The Ocala Breeders’ Sales Co. closed out the two-day run of its March select juvenile auction with a bang as an El Prado colt named El Kingdom brought the sale’s most expensive price of $450,000 March 18. But the amount wasn’t nearly enough to prevent the auction from suffering the same significant downturns that other sales of 2-year-olds in training have experienced in 2009 because of the battered world economy.
The number of horses sold and the gross revenue dropped 7.7% and 38%, respectively, from a year ago, when the auction turned in a record-setting performance. Meanwhile, the average price fell 32.9% while the median declined 30%.
“OBS did a good job,” said pinhooker Randy Hartley of Hartley/De Renzo Thoroughbreds. “They gathered up some really good horses here, and while the market was kind of spotty, there was still plenty of money for the right horse. We’ve been spoiled, and people just paid too much money for a lot of the horses as yearlings, me included. We got stuck buying horses in one market (prior to swift deterioration of the American economy late in 2008) and selling them into another. If we can just make it out of this thing alive, I think we’ll be OK.”
OBS reported that 215 juveniles were sold for a gross of $20,681,000. The average was $96,191, and the median was $70,000. In 2008, when 233 horses were sold, the OBS March auction posted all-time highs of $33,380,000 for gross and $143,262 for average. The median of $100,000 also established a sale mark.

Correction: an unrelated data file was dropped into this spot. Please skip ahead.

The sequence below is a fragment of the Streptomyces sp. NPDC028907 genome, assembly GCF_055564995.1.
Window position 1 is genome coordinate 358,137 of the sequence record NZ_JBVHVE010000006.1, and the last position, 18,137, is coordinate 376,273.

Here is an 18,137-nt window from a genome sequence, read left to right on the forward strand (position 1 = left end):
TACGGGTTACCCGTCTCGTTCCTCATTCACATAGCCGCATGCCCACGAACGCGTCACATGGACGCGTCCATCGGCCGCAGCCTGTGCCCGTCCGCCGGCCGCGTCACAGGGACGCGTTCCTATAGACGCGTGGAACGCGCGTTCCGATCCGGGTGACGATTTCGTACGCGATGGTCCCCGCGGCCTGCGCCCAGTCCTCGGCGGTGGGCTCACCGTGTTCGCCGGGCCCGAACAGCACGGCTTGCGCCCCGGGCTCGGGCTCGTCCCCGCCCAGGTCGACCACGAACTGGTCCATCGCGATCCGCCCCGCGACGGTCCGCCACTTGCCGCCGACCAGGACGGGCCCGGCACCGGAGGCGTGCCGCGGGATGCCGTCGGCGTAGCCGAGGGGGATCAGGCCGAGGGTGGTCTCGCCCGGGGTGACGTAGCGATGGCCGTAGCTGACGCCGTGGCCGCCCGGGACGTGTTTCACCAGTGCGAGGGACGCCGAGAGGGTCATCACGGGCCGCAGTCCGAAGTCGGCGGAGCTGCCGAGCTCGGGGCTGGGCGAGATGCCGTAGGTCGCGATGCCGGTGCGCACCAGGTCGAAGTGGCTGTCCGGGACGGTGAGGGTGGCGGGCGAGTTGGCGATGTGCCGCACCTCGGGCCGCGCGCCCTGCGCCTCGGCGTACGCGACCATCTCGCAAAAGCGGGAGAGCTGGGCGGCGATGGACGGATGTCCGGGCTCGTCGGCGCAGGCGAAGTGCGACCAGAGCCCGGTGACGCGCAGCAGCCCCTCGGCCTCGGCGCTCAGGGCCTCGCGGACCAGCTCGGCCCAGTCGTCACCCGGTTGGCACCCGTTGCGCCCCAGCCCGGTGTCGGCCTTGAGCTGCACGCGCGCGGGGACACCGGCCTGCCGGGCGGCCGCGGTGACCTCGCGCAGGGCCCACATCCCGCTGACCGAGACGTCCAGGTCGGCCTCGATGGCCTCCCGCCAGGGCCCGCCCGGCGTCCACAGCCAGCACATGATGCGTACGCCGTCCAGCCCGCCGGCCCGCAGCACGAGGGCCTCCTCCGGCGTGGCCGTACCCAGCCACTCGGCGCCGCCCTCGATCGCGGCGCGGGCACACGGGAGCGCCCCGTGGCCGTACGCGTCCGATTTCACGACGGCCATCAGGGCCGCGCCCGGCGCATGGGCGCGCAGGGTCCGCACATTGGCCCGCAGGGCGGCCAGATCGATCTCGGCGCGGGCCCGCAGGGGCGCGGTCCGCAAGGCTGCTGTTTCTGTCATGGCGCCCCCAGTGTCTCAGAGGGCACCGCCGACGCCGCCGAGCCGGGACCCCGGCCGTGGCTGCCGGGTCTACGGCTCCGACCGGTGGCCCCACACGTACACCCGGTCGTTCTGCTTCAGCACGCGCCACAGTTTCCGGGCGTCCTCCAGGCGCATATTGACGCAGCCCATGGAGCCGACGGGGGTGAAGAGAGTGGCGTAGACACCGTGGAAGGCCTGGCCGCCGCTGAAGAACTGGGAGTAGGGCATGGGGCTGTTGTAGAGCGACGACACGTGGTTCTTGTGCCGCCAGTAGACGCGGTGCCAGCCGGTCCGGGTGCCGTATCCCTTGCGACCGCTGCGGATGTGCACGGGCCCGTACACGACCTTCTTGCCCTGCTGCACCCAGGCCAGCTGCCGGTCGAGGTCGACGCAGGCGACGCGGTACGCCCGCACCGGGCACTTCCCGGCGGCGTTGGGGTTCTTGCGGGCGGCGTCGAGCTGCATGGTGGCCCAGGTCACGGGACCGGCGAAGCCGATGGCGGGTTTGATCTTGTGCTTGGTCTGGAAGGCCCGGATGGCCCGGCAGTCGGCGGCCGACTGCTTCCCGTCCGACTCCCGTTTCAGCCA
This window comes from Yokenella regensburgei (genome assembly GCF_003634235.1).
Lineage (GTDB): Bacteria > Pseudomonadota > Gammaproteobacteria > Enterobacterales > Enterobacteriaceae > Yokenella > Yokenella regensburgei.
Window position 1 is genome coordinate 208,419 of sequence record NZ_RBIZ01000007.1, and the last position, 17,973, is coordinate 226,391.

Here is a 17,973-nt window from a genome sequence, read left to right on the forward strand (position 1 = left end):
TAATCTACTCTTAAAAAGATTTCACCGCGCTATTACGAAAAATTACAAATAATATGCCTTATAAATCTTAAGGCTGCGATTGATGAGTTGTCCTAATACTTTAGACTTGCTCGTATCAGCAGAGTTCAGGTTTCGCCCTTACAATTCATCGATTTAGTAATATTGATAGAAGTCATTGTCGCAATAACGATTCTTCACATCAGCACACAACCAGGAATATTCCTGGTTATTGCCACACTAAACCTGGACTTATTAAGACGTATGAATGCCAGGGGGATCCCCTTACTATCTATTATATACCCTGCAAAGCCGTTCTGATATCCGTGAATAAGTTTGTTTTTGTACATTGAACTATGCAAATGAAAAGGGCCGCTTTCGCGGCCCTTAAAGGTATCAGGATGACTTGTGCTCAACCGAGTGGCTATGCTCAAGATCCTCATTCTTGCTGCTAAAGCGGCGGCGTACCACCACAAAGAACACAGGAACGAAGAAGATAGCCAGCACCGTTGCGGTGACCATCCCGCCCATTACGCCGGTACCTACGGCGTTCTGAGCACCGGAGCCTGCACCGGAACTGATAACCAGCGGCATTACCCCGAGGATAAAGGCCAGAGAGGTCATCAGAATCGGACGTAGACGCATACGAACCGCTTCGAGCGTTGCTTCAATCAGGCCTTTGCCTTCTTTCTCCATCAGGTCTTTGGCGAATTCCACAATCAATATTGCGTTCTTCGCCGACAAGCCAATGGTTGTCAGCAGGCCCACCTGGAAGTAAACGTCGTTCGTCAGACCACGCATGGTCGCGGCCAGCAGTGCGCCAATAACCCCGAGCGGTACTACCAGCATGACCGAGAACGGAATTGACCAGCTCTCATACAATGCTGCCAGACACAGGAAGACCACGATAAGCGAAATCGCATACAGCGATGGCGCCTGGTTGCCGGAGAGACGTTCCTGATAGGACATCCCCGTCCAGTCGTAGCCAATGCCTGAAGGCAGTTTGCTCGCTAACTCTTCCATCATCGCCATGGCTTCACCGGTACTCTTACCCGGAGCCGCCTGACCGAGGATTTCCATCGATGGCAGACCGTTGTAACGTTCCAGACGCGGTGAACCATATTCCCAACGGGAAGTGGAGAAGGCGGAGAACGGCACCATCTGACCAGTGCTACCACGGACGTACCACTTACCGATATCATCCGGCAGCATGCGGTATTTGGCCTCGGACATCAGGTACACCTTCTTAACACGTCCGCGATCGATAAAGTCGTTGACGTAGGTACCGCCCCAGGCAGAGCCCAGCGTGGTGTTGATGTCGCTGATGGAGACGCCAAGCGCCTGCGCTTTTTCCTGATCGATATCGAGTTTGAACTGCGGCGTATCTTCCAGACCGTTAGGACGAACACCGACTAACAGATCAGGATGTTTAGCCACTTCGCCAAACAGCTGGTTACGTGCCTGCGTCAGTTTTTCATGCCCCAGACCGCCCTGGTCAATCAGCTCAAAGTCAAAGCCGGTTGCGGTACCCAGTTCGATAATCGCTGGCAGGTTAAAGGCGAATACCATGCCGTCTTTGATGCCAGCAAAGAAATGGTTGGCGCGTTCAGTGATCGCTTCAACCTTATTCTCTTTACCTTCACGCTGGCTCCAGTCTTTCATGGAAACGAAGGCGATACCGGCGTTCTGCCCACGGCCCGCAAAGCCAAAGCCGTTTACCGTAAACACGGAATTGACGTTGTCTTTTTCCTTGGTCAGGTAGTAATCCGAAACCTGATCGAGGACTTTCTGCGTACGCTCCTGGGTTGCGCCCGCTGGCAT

This year’s buy-back rate was 39.9%, up from 32.5% in 2008.
“We were off from what we did last year, and it wasn’t unexpected,” said Tom Ventura, the OBS general manager and director of sales. “We had such a good sale last year, but we certainly were in a different environment this year, and the world’s economy is the obvious factor. On the bright side, I thought the upper end of the market was pretty competitive. There was a lot of activity there, with more than just one buyer. Below that, it was thin.”
Saying he had found the equine equivalent of Cleveland Cavaliers basketball star LeBron James, trainer Eddie Plesa Jr. purchased the $450,000 El Prado colt for Steve Weicholz of Boca Raton, Fla. The underbidders included David Ingordo, who was standing with Sasha Sanan, who is the son of Padua Stables’ Satish and Anne Sanan.
Dr. Barry Eisaman and his wife, Shari, offered El Kingdom in their Eisaman Equine consignment. The couple bred the handsome gray or roan colt in Kentucky in the name of EICO Stable.
“There’s nothing not to like about him,” said Plesa of El Kingdom, who worked a quarter mile in :20 4/5 prior to the OBS sale. “He’s a handsome horse, moves great, and worked faster than he was supposed to work, so he’s not a typical El Prado. He comes from a great background at Eisaman Equine. They (Barry and Shari Eisaman) bred him, and they’ve had him the whole time. They have a good handle on him, and I trust what Barry and Shari have to say.”
El Kingdom is out of the 18-year-old Dynaformer mare Rabiadella, who scored in the 1994 Senorita Breeders’ Cup Stakes (gr. III) and the 1995 Monrovia Handicap (gr. III). He is a half-brother to 2001 Canadian Handicap (Can-IIT) winner Diadella (by Diesis), who also finished second in the race in 2002 and third in 2003.